This is probably the most subjective topic of all when mixing hi-hats. It depends not only on genre, but on your use of reverb and delay on other tracks in the mix as well. Overall attitude towards reverb can vary. Some people like to send all tracks to a reverb bus, and apply the same light and natural reverb across the track. This gives the impression of a band playing in a real space together. Alternately, check out mixes like this Smiths song. Almost all of the instruments are extremely dry, but there is heavy reverb on the vocals, vintage spring reverb on the electric guitar, and some light gated reverb on the snare for that 80s sound.
The result is far from natural- is Morrissey alone in a huge auditorium while the rest of the band is playing in a closet? But it sounds fabulous. Reverb is used in extreme ways to contrast different textures.
Reverb on Hi-Hats
For hi-hats, no reverb or light reverb is typical. Too much reverb in the high frequencies of a track will make it lose definition and life. The whole track will feel murky. Often, very dry hi-hats sound great for drum tracks that are meant to be at the front of the mix, contrasting with reverb use on other tracks. But check out this lovely Crowded House track, Don’t Dream It’s Over. All the instruments, including hi-hat, have a pretty heavy natural reverb. The mix is not in-your-face, but it feels spacious and powerful. It almost has the feel of a live recording.
Delay on Hi-Hats
Delay on hi-hats is used to great effect in Let it Be. Classic Phil Spector production, the hi-hats have spacey delay when they enter in the second verse. In fact, when the drums fully enter for the second chorus, that space delay continues. But it is drawn way back in the mix, and the drum track feels very dry and in-your-face otherwise. Pay attention to the fact that although the hi-hat strikes are full and natural, the delay tails are actually low-passed so they sit further back in the mix. If they weren’t, then the drum track would sound busy and confusing once the full drum pattern starts in the second chorus!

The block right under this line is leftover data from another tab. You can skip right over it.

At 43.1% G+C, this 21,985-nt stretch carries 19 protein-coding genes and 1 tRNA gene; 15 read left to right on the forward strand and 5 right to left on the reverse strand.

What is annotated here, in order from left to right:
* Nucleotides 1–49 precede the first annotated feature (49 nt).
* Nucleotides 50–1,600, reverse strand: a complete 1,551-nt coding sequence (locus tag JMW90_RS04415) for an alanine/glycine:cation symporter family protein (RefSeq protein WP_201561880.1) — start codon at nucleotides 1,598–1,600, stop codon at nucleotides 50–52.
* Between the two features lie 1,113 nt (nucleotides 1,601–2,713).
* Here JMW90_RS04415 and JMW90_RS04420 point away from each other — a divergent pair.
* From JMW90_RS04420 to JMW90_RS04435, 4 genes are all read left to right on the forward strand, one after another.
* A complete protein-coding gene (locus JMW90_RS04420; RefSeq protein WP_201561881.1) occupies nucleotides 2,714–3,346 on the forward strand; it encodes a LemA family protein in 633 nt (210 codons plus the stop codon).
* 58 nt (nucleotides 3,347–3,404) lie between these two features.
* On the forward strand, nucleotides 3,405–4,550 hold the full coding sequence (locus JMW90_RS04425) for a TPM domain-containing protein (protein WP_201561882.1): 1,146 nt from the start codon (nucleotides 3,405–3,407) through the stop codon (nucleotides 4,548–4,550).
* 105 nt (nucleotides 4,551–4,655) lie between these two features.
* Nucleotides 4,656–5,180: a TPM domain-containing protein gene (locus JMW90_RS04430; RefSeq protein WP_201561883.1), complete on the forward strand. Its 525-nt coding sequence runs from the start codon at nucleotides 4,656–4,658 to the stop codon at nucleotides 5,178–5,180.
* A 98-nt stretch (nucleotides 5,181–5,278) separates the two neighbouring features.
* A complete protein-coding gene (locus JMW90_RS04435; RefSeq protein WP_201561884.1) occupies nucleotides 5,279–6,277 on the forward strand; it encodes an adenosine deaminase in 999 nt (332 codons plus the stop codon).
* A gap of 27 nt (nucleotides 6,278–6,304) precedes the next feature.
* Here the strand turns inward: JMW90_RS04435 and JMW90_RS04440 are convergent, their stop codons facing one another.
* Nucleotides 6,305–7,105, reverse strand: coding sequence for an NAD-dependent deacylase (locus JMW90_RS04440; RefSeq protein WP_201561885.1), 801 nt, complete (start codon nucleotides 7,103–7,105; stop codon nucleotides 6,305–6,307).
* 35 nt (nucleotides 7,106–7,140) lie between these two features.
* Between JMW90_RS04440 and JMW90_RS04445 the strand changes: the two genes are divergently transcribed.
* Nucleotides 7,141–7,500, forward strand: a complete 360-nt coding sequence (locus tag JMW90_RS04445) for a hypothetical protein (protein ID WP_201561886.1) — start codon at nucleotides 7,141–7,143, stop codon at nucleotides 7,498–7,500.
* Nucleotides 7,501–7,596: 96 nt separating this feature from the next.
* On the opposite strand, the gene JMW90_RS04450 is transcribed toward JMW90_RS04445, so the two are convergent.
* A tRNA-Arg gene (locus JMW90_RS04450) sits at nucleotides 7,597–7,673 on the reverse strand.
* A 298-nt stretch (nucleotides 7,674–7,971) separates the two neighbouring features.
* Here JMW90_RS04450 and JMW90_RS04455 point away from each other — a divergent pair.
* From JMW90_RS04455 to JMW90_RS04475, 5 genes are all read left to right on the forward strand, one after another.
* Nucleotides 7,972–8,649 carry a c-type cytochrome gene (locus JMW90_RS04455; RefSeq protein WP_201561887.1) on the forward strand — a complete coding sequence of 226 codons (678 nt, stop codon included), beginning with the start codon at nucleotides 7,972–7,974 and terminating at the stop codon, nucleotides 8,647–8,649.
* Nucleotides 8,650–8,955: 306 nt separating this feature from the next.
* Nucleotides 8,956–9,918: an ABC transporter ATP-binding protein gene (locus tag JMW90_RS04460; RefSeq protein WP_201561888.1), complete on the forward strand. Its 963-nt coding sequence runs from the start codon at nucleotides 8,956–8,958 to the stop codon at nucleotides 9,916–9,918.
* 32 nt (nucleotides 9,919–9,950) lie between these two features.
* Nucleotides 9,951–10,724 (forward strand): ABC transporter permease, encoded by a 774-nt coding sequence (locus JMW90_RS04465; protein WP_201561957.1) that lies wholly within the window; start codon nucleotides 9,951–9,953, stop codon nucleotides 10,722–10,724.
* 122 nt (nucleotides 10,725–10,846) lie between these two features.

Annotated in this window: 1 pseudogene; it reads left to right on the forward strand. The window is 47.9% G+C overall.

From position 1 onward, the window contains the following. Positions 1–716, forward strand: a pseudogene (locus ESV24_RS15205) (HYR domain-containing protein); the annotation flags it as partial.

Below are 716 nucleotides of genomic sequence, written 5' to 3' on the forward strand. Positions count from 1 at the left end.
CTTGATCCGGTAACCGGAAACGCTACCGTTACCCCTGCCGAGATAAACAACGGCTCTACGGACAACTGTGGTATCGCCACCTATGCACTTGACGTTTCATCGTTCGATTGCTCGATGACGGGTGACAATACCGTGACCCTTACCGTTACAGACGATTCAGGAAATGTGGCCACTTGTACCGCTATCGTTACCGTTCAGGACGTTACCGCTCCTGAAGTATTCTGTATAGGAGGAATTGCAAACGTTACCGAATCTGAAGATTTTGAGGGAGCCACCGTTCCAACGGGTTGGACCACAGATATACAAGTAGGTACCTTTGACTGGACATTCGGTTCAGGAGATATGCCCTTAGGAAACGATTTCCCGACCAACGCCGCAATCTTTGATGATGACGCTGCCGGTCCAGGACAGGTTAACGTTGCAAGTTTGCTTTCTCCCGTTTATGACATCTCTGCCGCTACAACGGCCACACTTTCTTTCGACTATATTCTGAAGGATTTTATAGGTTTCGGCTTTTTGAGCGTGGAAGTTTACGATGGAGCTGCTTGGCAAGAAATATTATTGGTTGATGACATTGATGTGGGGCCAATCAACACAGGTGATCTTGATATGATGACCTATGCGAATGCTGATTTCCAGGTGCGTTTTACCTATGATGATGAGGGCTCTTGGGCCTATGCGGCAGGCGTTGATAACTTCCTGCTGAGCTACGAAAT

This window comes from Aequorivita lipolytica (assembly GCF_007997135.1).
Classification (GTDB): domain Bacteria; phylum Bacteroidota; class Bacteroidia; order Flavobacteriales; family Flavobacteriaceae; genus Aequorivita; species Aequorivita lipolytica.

Mixing Trap Hi-Hats
Hi-hats, already so crucial in other genres of music, are like the defining feature of trap music. Those super sharp 808 hats with castanet-like trills are the most instantly recognizable feature of trap.
Compared to other genres, trap hi-hats tend to be loud. They are very high-frequency, definitely high-passed if your samples aren’t already. In trap, the rest of the instrumental tends to be dark and unsaturated, with muted high-frequencies. Pretty much all the high-frequencies come from the vocals, claps/snare, and especially hi-hat.
The human ear is very sensitive to variations in tone. That’s why live drumming tends to sound so much more “alive,” for lack of a better term, than even the most realistic drum machine. A live drummer has infinite variation. Every single hit is slightly different. Trap, meanwhile, like most hip-hop, uses highly artificial-sounding drum machines as part of the “sound.” But this is where creative production comes in. Trap hi-hats are often produced with more depth than meets the ear.
Apply different effects at different times to the hi-hats! You can make a satisfyingly varied texture while maintaining that sharp and consistent feel. You can use automation, or make several hi-hat tracks and process the samples differently in each track, and have your pattern jump lane to lane. Try raising or lowering the pitch, adding analog or digital distortion, or adding reverb or delay to different hi-hat hits. This approach will add so much depth to your trap hi-hats!
Hi-hats are so important that there is a bar in LA called the Hi Hat. (Incidentally I’ve played a show there.) It’s no surprise that Los Angeles, where so much music is made, recognizes the contribution of the dependable hi-hat cymbal in this quirky way. Producing your hi-hats like a pro will bring you that much closer to creating professional-quality music. And if still you struggle, don’t be afraid to reach out to professional mixing and mastering services, which are often much more affordable than you might expect these days. These services are a great resource to learn by example, or if mixing is not really your thing, you can thrive by handing it off to a pro and focusing on your other talents. Keep working and feel the joy of the music!
Robert is a freelance audio engineer and the lead writer for Range of Sounds. Robert has had a lifelong obsession with dissecting and understanding music and is a self-taught composer, multi-instrumentalist, songwriter, singer, and recording engineer.